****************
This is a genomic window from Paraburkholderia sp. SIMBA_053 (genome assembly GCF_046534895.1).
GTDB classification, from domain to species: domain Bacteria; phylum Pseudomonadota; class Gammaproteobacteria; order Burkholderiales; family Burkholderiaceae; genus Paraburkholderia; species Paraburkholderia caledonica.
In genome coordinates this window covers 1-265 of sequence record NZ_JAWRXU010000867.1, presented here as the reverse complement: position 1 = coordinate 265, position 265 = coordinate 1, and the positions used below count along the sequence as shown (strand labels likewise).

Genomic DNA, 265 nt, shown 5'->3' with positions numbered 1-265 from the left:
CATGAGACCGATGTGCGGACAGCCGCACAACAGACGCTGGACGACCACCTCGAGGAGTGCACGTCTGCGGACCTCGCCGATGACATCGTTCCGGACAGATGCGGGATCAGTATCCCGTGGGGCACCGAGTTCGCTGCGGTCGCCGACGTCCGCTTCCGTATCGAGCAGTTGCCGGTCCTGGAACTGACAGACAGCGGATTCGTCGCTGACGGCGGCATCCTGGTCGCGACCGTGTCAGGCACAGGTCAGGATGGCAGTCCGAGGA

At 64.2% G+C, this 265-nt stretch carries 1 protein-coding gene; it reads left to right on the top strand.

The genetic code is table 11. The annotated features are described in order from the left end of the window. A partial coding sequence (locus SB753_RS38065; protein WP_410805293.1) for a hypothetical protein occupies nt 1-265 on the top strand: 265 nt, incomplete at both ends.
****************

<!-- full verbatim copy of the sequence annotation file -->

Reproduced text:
This is a genomic window from Paraburkholderia sp. SIMBA_053 (genome assembly GCF_046534895.1).
GTDB classification, from domain to species: domain Bacteria; phylum Pseudomonadota; class Gammaproteobacteria; order Burkholderiales; family Burkholderiaceae; genus Paraburkholderia; species Paraburkholderia caledonica.
In genome coordinates this window covers 1-265 of sequence record NZ_JAWRXU010000867.1, presented here as the reverse complement: position 1 = coordinate 265, position 265 = coordinate 1, and the positions used below count along the sequence as shown (strand labels likewise).

Genomic DNA, 265 nt, shown 5'->3' with positions numbered 1-265 from the left:
CATGAGACCGATGTGCGGACAGCCGCACAACAGACGCTGGACGACCACCTCGAGGAGTGCACGTCTGCGGACCTCGCCGATGACATCGTTCCGGACAGATGCGGGATCAGTATCCCGTGGGGCACCGAGTTCGCTGCGGTCGCCGACGTCCGCTTCCGTATCGAGCAGTTGCCGGTCCTGGAACTGACAGACAGCGGATTCGTCGCTGACGGCGGCATCCTGGTCGCGACCGTGTCAGGCACAGGTCAGGATGGCAGTCCGAGGA

At 64.2% G+C, this 265-nt stretch carries 1 protein-coding gene; it reads left to right on the top strand.

The genetic code is table 11. The annotated features are described in order from the left end of the window. A partial coding sequence (locus SB753_RS38065; protein WP_410805293.1) for a hypothetical protein occupies nt 1-265 on the top strand: 265 nt, incomplete at both ends.